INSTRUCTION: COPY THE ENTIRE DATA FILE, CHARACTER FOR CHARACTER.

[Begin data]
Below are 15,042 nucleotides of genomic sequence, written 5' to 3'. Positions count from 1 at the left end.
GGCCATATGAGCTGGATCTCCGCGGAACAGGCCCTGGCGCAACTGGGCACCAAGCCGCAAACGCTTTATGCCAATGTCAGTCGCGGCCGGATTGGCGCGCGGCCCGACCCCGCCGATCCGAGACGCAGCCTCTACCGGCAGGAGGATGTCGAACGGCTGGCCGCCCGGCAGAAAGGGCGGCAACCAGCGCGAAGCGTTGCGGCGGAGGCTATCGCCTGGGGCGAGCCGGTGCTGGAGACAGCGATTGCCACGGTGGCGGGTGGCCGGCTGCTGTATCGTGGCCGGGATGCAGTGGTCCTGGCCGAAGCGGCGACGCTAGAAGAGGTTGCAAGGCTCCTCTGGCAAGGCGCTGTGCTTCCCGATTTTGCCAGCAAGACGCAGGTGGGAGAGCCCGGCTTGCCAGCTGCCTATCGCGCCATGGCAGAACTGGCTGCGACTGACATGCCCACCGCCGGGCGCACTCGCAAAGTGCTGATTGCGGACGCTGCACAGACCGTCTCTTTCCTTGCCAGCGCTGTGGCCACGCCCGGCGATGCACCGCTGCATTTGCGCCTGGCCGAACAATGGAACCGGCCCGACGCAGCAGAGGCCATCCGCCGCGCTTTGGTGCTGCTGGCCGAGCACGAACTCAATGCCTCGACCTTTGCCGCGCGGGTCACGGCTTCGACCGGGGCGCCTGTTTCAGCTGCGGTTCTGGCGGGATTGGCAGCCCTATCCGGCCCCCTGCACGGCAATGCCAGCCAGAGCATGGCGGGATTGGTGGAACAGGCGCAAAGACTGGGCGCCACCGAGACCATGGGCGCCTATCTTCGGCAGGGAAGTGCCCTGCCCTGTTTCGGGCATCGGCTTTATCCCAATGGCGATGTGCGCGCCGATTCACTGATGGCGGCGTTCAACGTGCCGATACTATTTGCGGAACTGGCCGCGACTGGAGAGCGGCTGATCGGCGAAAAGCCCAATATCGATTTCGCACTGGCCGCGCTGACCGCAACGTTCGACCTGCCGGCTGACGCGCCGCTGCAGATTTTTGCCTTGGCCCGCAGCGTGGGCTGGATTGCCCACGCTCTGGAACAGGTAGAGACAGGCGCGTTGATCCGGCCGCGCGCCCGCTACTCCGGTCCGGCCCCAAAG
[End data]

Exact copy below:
Below are 15,042 nucleotides of genomic sequence, written 5' to 3'. Positions count from 1 at the left end.
GGCCATATGAGCTGGATCTCCGCGGAACAGGCCCTGGCGCAACTGGGCACCAAGCCGCAAACGCTTTATGCCAATGTCAGTCGCGGCCGGATTGGCGCGCGGCCCGACCCCGCCGATCCGAGACGCAGCCTCTACCGGCAGGAGGATGTCGAACGGCTGGCCGCCCGGCAGAAAGGGCGGCAACCAGCGCGAAGCGTTGCGGCGGAGGCTATCGCCTGGGGCGAGCCGGTGCTGGAGACAGCGATTGCCACGGTGGCGGGTGGCCGGCTGCTGTATCGTGGCCGGGATGCAGTGGTCCTGGCCGAAGCGGCGACGCTAGAAGAGGTTGCAAGGCTCCTCTGGCAAGGCGCTGTGCTTCCCGATTTTGCCAGCAAGACGCAGGTGGGAGAGCCCGGCTTGCCAGCTGCCTATCGCGCCATGGCAGAACTGGCTGCGACTGACATGCCCACCGCCGGGCGCACTCGCAAAGTGCTGATTGCGGACGCTGCACAGACCGTCTCTTTCCTTGCCAGCGCTGTGGCCACGCCCGGCGATGCACCGCTGCATTTGCGCCTGGCCGAACAATGGAACCGGCCCGACGCAGCAGAGGCCATCCGCCGCGCTTTGGTGCTGCTGGCCGAGCACGAACTCAATGCCTCGACCTTTGCCGCGCGGGTCACGGCTTCGACCGGGGCGCCTGTTTCAGCTGCGGTTCTGGCGGGATTGGCAGCCCTATCCGGCCCCCTGCACGGCAATGCCAGCCAGAGCATGGCGGGATTGGTGGAACAGGCGCAAAGACTGGGCGCCACCGAGACCATGGGCGCCTATCTTCGGCAGGGAAGTGCCCTGCCCTGTTTCGGGCATCGGCTTTATCCCAATGGCGATGTGCGCGCCGATTCACTGATGGCGGCGTTCAACGTGCCGATACTATTTGCGGAACTGGCCGCGACTGGAGAGCGGCTGATCGGCGAAAAGCCCAATATCGATTTCGCACTGGCCGCGCTGACCGCAACGTTCGACCTGCCGGCTGACGCGCCGCTGCAGATTTTTGCCTTGGCCCGCAGCGTGGGCTGGATTGCCCACGCTCTGGAACAGGTAGAGACAGGCGCGTTGATCCGGCCGCGCGCCCGCTACTCCGGTCCGGCCCCAAAG